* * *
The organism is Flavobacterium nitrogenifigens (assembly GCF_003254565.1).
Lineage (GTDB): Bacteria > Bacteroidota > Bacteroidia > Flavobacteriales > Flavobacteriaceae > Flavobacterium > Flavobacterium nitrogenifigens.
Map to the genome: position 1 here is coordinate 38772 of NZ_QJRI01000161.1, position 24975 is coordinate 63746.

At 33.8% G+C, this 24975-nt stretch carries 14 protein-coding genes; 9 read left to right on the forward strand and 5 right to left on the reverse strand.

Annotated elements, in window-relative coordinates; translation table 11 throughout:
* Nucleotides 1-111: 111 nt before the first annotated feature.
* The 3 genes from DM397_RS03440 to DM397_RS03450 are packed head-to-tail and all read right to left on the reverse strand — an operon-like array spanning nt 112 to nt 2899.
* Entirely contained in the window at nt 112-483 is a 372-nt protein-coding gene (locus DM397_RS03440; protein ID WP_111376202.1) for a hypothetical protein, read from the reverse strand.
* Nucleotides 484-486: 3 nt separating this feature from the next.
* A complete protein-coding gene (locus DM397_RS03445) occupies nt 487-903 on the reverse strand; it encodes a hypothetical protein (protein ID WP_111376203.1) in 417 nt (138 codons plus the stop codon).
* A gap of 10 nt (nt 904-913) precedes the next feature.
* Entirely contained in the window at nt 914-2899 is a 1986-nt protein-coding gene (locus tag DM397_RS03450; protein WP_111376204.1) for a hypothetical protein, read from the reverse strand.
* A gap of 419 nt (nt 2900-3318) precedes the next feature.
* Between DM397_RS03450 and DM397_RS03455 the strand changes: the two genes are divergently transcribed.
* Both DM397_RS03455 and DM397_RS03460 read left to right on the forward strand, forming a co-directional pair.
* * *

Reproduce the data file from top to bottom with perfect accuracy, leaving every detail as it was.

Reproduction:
The organism is Flavobacterium nitrogenifigens (assembly GCF_003254565.1).
Lineage (GTDB): Bacteria > Bacteroidota > Bacteroidia > Flavobacteriales > Flavobacteriaceae > Flavobacterium > Flavobacterium nitrogenifigens.
Map to the genome: position 1 here is coordinate 38772 of NZ_QJRI01000161.1, position 24975 is coordinate 63746.

At 33.8% G+C, this 24975-nt stretch carries 14 protein-coding genes; 9 read left to right on the forward strand and 5 right to left on the reverse strand.

Annotated elements, in window-relative coordinates; translation table 11 throughout:
* Nucleotides 1-111: 111 nt before the first annotated feature.
* The 3 genes from DM397_RS03440 to DM397_RS03450 are packed head-to-tail and all read right to left on the reverse strand — an operon-like array spanning nt 112 to nt 2899.
* Entirely contained in the window at nt 112-483 is a 372-nt protein-coding gene (locus DM397_RS03440; protein ID WP_111376202.1) for a hypothetical protein, read from the reverse strand.
* Nucleotides 484-486: 3 nt separating this feature from the next.
* A complete protein-coding gene (locus DM397_RS03445) occupies nt 487-903 on the reverse strand; it encodes a hypothetical protein (protein ID WP_111376203.1) in 417 nt (138 codons plus the stop codon).
* A gap of 10 nt (nt 904-913) precedes the next feature.
* Entirely contained in the window at nt 914-2899 is a 1986-nt protein-coding gene (locus tag DM397_RS03450; protein WP_111376204.1) for a hypothetical protein, read from the reverse strand.
* A gap of 419 nt (nt 2900-3318) precedes the next feature.
* Between DM397_RS03450 and DM397_RS03455 the strand changes: the two genes are divergently transcribed.
* Both DM397_RS03455 and DM397_RS03460 read left to right on the forward strand, forming a co-directional pair.